About this deal
For seven years, she worked as a gardener (her mother is garden designer and writer Mary Keen). Her first collection, The Thing in the Gap-Stone Stile, was written at a time when she was working eight-hour days in the garden. Is there an affinity between gardening and writing poetry?
Following the journey of the river Dart from its source to the sea, Alice Oswald has woven a work of meandering voices that conjures up every person the water encounters on its way. Terrain: Difficult going, no defined path from Dartmeet to the New Bridge, but a very rewarding route nonetheless.
Dart consists of one long poem about the River Dart in Devon, England. It combines prose and poetry.  Oswald is a gardener at Dartington Hall, an estate in South Devon. She spent three years recording her conversations with people who live and work on the river; the poem is her homage to them and to the river.  The river, she said, has a "frightening female presence...she seemed female from the people I talked to".  Falling Awake provides the notation for an immersive aural experience... it is certainly a strong contender in this year's Forward Prizes, and a highly compelling meditation upon transience' Huffington Post
But she likes to think that children help prevent her from getting 'too much in the head'. She adds: 'You have to remain practical and strong for them.' There is an extraordinary poem in the new collection 'Poem for Carrying a Baby out of Hospital', in which she is terrified by its fragility, fearful that she might drop it.In 2004, Oswald was named as one of the Poetry Book Society's Next Generation poets. Her collection Woods etc., published in 2005, was shortlisted for the Forward Poetry Prize (Best Collection). She says that the balance is 'precarious', that she writes with earplugs in, that everything is 'framed by chaos'. This is a book-length poem – a collage of water-stories, taken mostly from the Odyssey – about a minor character, abandoned on a stony island. It is not a translation, though, but a close inspection of the sea that surrounds him. There are several voices in the poem but no proper names, although its presiding spirit is Proteus, the shape-shifting sea-god. We recognise other mythical characters – Helios, Icarus, Alcyone, Philoctetes, Calypso, Clytemnestra, Orpheus, Poseidon, Hermes – who drift in and out of the poem, surfacing briefly before disappearing.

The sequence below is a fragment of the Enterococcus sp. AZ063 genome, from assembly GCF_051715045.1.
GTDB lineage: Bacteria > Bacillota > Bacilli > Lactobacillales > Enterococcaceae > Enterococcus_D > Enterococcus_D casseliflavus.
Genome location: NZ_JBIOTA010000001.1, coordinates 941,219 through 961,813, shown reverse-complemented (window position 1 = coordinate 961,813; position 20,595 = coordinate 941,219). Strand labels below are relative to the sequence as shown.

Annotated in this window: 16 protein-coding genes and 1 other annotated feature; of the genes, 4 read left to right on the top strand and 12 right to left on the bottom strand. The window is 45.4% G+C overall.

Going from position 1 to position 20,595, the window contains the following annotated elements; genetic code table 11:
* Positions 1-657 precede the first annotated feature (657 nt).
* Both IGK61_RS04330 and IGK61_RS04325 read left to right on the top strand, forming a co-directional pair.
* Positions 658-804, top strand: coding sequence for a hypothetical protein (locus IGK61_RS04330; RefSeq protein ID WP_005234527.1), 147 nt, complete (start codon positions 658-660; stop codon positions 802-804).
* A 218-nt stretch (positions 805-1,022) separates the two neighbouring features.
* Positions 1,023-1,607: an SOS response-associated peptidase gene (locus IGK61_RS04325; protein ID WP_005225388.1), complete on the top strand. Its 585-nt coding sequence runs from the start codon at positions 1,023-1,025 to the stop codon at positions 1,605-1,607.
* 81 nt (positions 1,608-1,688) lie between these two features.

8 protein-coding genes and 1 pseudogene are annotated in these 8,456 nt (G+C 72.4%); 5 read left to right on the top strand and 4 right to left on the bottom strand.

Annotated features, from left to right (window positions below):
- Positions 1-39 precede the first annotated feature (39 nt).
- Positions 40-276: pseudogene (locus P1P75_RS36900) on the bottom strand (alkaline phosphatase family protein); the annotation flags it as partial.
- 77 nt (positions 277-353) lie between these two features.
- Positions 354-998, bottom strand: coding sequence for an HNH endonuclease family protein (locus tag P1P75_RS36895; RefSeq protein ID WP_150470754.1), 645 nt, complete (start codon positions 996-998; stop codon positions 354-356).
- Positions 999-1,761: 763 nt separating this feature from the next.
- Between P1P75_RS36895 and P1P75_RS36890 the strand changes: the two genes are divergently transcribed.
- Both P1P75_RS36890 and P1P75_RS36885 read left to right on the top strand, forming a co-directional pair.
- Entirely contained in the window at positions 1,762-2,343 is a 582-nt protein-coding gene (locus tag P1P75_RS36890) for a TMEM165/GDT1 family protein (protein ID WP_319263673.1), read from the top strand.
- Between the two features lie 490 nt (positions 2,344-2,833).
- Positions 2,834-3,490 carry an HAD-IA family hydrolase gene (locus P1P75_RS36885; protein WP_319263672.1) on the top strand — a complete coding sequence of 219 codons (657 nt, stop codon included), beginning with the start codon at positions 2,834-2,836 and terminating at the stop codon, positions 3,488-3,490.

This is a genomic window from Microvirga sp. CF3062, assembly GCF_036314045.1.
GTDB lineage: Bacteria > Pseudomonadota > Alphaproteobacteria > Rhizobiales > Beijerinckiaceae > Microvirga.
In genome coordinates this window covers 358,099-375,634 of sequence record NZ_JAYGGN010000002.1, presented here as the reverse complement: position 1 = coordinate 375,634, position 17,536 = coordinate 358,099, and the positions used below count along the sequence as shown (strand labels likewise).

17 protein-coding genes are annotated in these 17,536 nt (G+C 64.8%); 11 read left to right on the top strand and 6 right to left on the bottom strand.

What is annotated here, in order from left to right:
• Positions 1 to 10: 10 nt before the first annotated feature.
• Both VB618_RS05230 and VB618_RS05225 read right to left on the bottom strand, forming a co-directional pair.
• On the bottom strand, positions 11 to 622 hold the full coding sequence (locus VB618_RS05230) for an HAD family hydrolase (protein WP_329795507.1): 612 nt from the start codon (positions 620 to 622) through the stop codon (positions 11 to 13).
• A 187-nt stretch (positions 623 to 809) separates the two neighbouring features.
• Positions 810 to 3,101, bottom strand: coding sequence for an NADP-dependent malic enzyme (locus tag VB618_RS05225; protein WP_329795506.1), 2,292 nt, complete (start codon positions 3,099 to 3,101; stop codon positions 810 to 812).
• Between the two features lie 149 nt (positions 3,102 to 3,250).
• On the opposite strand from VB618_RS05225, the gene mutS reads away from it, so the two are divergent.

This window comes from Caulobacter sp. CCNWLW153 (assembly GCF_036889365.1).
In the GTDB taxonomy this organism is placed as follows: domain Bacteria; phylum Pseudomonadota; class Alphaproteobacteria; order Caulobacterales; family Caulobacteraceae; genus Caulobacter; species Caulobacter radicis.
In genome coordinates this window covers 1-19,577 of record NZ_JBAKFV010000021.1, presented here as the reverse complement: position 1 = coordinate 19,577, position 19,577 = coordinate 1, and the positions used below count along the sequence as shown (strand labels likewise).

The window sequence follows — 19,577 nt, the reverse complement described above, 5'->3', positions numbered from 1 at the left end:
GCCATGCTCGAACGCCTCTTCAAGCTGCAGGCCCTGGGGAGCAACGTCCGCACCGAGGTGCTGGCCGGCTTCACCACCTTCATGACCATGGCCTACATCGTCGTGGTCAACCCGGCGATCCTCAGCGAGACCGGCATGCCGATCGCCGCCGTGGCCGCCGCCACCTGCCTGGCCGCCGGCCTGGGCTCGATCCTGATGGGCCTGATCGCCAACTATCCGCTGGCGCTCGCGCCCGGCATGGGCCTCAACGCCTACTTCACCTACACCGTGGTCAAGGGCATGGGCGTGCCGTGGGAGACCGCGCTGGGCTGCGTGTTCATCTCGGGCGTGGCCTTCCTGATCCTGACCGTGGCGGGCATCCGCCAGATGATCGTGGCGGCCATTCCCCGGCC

Sharrah Pool is a popular swimming spot, and the author was persuaded (by himself) to briefly go in. Judges for the 2016 Griffin Poetry Prize Announced". 19 August 2015. Archived from the original on 5 March 2019 . Retrieved 19 August 2015. Oswald gives voice to a river's many voices and makes it look easy. We peer briefly into the lives of those who live in the Dart and beside it, those who dream of it and around it, those who rely upon its ever-changing waters, the waters themselves. We glimpse history and place and identity all bubbling up and swirling together, reflecting sunlight, moonlight, "wind, wings, roots." I can only share a collection of my favorite lines gathered gulp by glass by gallon.We soon arrive at Northgate House alongside the abbey, offering impeccable, good-value accommodation and a hearty breakfast. it is part of the Foundation. As the path skirts around the industrial estate of Totnes, it feels decidedly less salubrious, but it’s worth it to make sure you come out at Totnes Bridge, so you can start at the bottom of the High St, walk all the way up and enjoy this cornucopia of independent shops and eating places to the full.